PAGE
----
From the McMichael Gallery in Kleinberg, Ontario comes this expert advice. Consider a visit to this beautiful art gallery this summer.

In a museum setting, the environment is controlled to levels of temperature and relative humidity that are optimum for the long-term preservation of the works of art, while at the same time allowing for human comfort. Ideally, temperatures are kept between 19 to 21°C and relative humidity between 40% and 55% with a fluctuation not greater than 5% in a day. In a private home where it may be impossible to duplicate museum conditions, environmental stability can be more closely approached by careful selection of the locations used for the display and storage of works of art.

When selecting a location to display your works of art, a number of factors should be kept in mind:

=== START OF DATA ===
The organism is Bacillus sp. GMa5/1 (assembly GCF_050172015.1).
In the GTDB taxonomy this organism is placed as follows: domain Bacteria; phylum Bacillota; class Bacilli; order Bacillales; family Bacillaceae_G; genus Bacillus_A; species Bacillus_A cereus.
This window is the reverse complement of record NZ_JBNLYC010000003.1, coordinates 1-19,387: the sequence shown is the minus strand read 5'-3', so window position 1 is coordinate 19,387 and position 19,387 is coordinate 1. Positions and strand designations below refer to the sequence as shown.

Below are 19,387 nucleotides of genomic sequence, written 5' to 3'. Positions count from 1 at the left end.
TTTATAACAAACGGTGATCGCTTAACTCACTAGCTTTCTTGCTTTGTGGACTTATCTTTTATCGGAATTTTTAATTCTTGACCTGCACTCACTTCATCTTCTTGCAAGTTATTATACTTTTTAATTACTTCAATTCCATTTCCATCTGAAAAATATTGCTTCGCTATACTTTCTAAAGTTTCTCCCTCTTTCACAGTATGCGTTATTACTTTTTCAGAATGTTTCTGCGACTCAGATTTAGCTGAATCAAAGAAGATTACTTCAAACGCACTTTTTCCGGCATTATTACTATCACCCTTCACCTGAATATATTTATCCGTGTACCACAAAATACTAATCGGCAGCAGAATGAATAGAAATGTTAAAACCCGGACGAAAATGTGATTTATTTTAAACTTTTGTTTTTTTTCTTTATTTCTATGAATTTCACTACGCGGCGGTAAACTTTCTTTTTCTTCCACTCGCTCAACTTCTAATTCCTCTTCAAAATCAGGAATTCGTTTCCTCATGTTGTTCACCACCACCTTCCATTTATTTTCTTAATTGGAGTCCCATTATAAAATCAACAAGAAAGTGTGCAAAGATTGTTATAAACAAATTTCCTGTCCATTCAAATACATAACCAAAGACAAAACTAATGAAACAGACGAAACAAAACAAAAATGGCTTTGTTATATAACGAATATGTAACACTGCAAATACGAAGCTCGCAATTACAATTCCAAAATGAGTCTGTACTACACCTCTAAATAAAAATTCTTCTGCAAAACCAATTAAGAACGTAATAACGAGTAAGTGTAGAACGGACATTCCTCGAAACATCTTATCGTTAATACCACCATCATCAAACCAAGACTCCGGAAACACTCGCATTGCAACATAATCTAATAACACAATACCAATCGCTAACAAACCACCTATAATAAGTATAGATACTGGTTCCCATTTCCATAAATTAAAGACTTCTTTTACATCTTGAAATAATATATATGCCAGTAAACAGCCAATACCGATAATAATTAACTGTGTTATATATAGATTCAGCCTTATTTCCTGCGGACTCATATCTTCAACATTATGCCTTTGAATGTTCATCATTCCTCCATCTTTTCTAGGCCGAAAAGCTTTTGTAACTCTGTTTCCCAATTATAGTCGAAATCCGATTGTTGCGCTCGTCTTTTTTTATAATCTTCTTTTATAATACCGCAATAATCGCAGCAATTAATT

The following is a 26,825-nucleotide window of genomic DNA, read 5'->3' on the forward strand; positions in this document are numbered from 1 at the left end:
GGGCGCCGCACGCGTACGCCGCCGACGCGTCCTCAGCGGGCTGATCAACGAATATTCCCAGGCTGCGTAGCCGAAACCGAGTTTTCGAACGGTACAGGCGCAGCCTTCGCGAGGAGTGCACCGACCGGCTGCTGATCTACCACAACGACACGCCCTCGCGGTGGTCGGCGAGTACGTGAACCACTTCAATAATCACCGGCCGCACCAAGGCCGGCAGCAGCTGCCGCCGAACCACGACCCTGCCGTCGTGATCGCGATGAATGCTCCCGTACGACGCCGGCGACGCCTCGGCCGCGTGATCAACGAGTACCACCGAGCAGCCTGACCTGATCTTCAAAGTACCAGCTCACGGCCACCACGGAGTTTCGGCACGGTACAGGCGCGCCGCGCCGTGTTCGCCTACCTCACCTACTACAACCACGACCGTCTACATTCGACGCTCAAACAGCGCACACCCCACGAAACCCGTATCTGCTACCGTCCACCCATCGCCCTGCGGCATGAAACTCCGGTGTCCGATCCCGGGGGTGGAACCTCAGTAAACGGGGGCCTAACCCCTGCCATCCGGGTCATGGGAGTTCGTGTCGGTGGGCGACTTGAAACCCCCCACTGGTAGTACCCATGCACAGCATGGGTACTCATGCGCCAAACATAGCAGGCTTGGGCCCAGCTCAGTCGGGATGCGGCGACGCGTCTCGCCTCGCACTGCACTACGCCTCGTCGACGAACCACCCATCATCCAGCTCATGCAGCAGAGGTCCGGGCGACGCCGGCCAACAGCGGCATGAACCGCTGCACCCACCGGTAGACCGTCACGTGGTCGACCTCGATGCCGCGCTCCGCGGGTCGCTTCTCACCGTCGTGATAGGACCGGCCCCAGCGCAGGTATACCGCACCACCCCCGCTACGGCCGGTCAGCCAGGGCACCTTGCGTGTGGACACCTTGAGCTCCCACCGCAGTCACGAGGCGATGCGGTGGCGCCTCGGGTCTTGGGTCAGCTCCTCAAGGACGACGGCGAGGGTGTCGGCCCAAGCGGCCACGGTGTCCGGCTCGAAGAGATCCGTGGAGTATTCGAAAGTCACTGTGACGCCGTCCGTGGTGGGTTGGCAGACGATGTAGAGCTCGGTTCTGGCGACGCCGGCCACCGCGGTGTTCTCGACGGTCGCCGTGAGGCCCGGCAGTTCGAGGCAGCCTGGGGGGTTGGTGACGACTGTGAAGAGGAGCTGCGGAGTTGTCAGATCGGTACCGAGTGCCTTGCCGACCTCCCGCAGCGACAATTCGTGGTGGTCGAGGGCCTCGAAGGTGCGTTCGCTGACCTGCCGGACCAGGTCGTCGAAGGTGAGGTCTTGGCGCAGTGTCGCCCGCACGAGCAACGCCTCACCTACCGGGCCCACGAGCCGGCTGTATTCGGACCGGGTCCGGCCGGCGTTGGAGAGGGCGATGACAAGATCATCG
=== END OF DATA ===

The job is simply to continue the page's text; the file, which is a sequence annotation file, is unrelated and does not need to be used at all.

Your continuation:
• Interior rooms will have more stable environments than rooms with outside walls.
  • Locations that are open to the outside (i.e. rooms where windows are open) will suffer from great fluctuations in temperature and relative humidity. Exterior walls will be, in certain seasons, colder and damper than interior walls in the same room.
  • Areas above or immediately adjacent to heat sources like hot air vents, radiators and fireplaces, will be hot and dry and suffer from wide fluctuations in temperature and humidity.
  • Kitchens and bathrooms are unsuitably warm and damp for hanging works of art.
  • Attics are often poorly insulated and follow fluctuations of outside temperatures.
  • Basements are often cool and unacceptably damp.
  • Ventilation gaps left between each object and the wall will prevent excessive cooling and dampness.
  • Automatic portable humidifiers and dehumidifiers can contribute greatly to the stabilization of the relative humidity in a room when appropriately sized for the space.